By Nina Prater, NCAT Agriculture Specialist
Almost every day, I am lucky enough to be able to take a quick walk to the creek that runs at the western edge of our property. I watch it change with the seasons. It becomes a tumultuous riot in the spring, sometimes it dries out completely in a droughty summer, in the fall the river birches drop their yellow leaves that float like tiny boats down the calm current, and in the winter ice forms on the banks and on the branches that dip into the water. This stretch of creek that feels like an old friend to me is affected by everything that happens upstream – how people manage their farms, yards, forests, and even their septic systems, as well as development – and it all can impact the clarity of the water, the health of the insects, birds, fish, amphibians and even people who spend time at the water.
This was on my mind when I was researching for an ATTRA podcast I recently recorded with my NCAT colleagues, Guy Ames and Lee Rinehart. We tackled the topic of phosphorus, an element essential for life and productive farming, but one that can have devastating negative impacts on lakes and streams if it washes off the land and into the water.
Over-application of phosphorus either in the form of a synthetic fertilizer or as manure is one of the main reasons for the huge dead zone in the Gulf of Mexico and for miles of beaches being closed every summer because of toxic algae blooms in lakes, rivers, and coastlines around the country.
I personally refuse to accept that this is “the price you pay” for food security. There are so many better ways to manage the essential macronutrient of phosphorus, and to manage waste from livestock operations so it is a resource, not a waste product, while still growing the food our communities need. We can have our clean waters and eat our cake too. (Is that how that expression goes? Something like that.)
Here are some ways to make sure you are being a good steward of your land and all the waterways downstream from you:
Regular soil testing: If your phosphorus levels are already high, don’t apply more!
Manage pH: If your soil pH is above or below the ideal range of 6-7, phosphorus becomes much less plant-available. Try to adjust your soil’s pH first before adding phosphorus.
Encourage mycorrhizal fungi: Mycorrhizal fungi partners with plant roots to help the plants access more phosphorus, in exchange for photosynthates. Try to reduce tillage to avoid damaging mycorrhizal fungi and have a diversity of plant species.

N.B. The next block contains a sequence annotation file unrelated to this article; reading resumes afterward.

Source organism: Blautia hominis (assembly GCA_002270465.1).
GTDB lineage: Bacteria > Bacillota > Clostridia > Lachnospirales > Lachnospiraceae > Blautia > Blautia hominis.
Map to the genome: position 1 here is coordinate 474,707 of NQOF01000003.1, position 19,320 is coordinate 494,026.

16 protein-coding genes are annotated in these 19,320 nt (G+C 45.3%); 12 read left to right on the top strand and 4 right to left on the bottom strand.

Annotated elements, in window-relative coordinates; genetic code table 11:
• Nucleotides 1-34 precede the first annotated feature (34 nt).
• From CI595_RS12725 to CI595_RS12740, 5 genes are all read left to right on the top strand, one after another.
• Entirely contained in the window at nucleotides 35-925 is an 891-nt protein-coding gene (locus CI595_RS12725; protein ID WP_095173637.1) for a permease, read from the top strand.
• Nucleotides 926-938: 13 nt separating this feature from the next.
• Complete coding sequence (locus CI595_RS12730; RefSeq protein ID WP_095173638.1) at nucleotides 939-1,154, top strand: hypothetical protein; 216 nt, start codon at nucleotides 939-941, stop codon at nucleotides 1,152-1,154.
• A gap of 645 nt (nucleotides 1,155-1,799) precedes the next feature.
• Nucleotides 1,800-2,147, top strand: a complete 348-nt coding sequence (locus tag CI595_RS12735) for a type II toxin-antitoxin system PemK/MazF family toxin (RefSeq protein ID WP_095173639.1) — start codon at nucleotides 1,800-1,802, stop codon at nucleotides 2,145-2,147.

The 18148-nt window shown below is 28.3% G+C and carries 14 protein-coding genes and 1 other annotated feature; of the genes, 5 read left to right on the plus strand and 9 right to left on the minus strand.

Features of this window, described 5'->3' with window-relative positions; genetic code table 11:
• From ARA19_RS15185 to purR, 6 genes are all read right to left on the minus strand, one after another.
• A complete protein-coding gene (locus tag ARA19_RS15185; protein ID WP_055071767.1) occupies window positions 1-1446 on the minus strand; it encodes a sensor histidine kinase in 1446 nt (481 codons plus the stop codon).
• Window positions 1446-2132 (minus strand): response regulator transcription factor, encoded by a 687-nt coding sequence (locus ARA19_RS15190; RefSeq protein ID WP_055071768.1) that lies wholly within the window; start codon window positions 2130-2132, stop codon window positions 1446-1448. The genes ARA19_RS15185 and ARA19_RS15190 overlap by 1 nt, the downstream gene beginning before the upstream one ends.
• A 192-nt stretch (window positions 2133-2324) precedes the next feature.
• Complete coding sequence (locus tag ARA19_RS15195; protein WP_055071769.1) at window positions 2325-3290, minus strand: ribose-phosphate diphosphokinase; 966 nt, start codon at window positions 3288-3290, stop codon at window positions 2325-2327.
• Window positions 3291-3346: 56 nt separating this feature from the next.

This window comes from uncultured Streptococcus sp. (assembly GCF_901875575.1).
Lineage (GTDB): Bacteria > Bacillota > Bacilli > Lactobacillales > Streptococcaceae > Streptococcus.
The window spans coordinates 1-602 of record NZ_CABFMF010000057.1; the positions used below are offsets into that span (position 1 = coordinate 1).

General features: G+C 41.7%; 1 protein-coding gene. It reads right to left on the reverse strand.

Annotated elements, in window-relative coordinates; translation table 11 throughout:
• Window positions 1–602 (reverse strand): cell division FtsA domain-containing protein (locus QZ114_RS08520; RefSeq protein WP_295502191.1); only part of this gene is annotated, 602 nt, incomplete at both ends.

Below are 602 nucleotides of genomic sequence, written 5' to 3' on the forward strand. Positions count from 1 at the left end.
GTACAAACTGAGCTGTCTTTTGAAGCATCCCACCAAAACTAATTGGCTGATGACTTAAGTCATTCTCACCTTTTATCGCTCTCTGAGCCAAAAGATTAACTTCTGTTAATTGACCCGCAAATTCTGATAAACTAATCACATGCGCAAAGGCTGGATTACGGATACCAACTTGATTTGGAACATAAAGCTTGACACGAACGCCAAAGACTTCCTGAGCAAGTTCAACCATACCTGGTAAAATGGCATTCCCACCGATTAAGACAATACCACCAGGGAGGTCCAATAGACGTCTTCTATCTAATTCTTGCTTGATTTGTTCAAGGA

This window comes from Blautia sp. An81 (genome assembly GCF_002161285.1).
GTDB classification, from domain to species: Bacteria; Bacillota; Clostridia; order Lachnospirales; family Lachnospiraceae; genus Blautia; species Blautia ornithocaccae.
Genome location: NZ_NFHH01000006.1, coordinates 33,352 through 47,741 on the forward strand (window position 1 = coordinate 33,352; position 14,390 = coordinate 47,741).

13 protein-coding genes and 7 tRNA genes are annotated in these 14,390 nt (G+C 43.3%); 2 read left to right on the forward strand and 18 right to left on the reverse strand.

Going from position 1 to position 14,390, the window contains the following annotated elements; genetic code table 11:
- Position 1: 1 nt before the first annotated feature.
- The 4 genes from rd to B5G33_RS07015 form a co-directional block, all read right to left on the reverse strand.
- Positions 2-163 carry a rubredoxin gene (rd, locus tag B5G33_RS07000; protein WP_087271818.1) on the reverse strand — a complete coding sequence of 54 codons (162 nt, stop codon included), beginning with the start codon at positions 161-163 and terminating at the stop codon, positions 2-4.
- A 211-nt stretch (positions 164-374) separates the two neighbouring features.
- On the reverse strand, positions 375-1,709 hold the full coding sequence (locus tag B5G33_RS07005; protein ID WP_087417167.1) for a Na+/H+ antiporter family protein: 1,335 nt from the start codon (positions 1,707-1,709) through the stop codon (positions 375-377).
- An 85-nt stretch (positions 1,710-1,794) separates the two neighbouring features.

Choose the right cover crops: Some cover crops are good at scavenging and holding phosphorus in organic forms.
Follow the four R’s of fertilization: Right rate, right source, right placement, and right timing.
Keep your soil protected: Prevent phosphorus from leaving your fields in the form of soil erosion.
There are many other strategies for phosphorus management. Find our recent podcast here where we talked about the history of phosphorus fertilizer, the importance of getting it right, more tips and tricks for proper management, and much more. We all deserve to live and work on farms and ranches where you can take a dip in a cool creek after a long day’s work and not worry about fish kills and toxic algae. Proper soil and phosphorus management is essential in order to keep our waterways thriving. I’m sure everyone has their favorite spot like my creek – a swimming hole, a lake, a pond, a stream, a favorite beach vacation spot – some place you have special affection for, some place that can motivate you to find the best way to grow food or fiber, without causing harm. To find out more ways to do this, listen to our podcast, or reach out to me, Guy, Lee, or one of our many other ATTRA specialists. We are more than happy to hear about your favorite fishing hole and help you find ways to be a productive farmer with a good fertility management plan.
Related ATTRA Resources:
This blog is produced by the National Center for Appropriate Technology through the ATTRA Sustainable Agriculture program, under a cooperative agreement with USDA Rural Development. ATTRA.NCAT.ORG.